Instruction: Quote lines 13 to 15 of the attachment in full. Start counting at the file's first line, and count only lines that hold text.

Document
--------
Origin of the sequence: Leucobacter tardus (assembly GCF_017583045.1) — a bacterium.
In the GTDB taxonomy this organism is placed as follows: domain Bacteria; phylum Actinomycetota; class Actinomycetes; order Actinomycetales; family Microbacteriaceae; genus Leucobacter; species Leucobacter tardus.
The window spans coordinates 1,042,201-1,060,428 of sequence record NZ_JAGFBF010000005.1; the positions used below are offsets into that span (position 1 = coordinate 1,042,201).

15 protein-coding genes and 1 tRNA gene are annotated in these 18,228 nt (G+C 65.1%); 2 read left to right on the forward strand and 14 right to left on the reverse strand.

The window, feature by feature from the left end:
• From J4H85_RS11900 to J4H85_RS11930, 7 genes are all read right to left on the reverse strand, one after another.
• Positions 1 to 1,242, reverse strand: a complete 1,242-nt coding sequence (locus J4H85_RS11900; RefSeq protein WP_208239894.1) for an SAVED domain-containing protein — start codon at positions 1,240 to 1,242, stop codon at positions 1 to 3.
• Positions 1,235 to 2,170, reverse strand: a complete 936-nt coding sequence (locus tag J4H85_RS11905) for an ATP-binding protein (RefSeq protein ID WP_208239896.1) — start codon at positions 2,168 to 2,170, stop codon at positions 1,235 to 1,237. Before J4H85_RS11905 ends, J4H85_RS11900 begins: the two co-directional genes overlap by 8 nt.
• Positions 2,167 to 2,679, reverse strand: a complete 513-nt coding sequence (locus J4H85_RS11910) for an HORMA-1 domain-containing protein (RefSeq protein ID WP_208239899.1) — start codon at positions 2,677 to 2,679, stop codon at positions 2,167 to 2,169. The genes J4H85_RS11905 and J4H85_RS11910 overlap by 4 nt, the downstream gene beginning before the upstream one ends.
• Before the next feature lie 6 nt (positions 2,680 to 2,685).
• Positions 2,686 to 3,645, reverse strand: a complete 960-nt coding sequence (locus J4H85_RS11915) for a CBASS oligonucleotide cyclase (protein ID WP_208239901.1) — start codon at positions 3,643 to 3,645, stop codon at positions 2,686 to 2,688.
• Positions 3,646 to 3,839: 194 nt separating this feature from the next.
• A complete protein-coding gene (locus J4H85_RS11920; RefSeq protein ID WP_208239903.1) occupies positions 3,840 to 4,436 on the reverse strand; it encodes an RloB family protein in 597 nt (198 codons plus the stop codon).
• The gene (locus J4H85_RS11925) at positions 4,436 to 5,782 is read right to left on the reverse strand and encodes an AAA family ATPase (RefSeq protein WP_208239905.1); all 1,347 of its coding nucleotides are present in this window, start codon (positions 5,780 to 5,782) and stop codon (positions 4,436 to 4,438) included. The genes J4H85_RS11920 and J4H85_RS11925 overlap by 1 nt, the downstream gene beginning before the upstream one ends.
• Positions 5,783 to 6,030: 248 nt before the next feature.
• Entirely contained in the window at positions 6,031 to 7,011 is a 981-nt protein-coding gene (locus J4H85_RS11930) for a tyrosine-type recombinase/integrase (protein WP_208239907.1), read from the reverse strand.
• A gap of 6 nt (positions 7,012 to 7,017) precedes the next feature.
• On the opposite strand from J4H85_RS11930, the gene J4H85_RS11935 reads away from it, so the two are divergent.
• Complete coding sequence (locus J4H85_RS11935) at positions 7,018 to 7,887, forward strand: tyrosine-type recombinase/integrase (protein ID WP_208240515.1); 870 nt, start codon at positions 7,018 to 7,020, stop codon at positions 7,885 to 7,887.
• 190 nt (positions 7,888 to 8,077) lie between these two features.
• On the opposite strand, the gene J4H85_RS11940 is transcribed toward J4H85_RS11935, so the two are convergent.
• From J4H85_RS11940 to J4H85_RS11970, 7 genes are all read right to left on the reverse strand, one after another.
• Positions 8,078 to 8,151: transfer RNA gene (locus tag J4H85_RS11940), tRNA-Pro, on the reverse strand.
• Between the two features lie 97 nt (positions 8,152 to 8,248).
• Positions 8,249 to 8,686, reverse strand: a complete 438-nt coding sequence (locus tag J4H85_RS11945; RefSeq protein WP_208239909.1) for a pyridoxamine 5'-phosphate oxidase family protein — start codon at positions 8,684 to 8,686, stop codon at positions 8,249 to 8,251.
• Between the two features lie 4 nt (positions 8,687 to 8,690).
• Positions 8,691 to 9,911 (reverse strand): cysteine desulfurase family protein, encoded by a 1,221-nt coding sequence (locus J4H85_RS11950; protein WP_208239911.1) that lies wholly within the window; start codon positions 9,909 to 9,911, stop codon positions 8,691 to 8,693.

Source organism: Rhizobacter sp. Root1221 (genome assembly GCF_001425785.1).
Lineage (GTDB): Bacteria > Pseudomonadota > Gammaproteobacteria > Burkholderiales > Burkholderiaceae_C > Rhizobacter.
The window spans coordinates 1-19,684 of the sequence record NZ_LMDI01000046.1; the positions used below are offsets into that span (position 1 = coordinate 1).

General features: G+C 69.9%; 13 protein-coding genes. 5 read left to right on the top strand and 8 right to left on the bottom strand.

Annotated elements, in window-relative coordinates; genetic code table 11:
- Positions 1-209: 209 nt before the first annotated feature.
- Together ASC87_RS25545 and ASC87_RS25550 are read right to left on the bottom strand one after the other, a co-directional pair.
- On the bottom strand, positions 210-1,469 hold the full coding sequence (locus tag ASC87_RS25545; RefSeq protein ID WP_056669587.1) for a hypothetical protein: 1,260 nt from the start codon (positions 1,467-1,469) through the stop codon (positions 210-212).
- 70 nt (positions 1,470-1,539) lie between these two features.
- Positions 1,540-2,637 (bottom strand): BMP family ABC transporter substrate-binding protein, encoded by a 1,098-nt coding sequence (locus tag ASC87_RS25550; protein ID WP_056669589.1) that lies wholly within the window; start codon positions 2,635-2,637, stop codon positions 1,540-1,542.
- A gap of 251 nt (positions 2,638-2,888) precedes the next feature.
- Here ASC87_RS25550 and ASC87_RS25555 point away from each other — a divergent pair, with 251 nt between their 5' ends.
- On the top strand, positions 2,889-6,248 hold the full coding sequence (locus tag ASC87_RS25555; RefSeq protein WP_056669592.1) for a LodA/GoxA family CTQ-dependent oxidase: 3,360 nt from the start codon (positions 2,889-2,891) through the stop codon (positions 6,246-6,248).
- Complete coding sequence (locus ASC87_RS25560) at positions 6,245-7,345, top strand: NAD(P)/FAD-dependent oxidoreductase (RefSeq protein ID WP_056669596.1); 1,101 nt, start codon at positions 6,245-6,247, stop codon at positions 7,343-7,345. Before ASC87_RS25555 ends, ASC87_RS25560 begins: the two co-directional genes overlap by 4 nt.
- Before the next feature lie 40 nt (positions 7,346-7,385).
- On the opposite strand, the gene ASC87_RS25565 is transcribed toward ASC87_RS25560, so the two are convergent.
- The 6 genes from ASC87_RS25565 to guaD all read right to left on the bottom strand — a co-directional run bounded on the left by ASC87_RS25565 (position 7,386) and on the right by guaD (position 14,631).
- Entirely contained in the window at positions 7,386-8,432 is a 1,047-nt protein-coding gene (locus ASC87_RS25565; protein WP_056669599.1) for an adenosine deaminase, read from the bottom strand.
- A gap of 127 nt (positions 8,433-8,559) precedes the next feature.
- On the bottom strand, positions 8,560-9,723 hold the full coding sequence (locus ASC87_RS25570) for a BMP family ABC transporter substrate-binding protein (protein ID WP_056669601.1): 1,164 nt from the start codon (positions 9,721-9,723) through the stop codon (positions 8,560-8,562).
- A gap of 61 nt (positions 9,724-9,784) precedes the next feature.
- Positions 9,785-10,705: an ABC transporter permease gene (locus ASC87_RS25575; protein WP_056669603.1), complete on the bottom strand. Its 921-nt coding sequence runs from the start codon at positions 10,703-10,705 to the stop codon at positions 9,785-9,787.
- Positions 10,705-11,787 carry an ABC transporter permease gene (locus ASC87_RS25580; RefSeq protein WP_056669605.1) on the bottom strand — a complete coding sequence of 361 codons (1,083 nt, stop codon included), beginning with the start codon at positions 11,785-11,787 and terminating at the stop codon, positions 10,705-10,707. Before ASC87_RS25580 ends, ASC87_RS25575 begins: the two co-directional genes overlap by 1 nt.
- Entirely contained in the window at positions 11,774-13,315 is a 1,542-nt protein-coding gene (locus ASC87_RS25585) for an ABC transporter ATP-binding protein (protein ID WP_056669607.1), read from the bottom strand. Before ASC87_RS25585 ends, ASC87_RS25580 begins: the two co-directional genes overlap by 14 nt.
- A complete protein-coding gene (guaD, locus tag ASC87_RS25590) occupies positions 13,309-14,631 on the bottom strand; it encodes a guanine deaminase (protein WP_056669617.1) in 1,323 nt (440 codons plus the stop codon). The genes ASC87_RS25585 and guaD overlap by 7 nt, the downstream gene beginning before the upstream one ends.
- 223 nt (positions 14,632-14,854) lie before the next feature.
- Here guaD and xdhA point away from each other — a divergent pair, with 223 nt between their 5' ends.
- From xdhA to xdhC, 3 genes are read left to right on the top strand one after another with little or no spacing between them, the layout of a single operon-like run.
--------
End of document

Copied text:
• A complete protein-coding gene (locus J4H85_RS11920; RefSeq protein ID WP_208239903.1) occupies positions 3,840 to 4,436 on the reverse strand; it encodes an RloB family protein in 597 nt (198 codons plus the stop codon).
• The gene (locus J4H85_RS11925) at positions 4,436 to 5,782 is read right to left on the reverse strand and encodes an AAA family ATPase (RefSeq protein WP_208239905.1); all 1,347 of its coding nucleotides are present in this window, start codon (positions 5,780 to 5,782) and stop codon (positions 4,436 to 4,438) included. The genes J4H85_RS11920 and J4H85_RS11925 overlap by 1 nt, the downstream gene beginning before the upstream one ends.
• Positions 5,783 to 6,030: 248 nt before the next feature.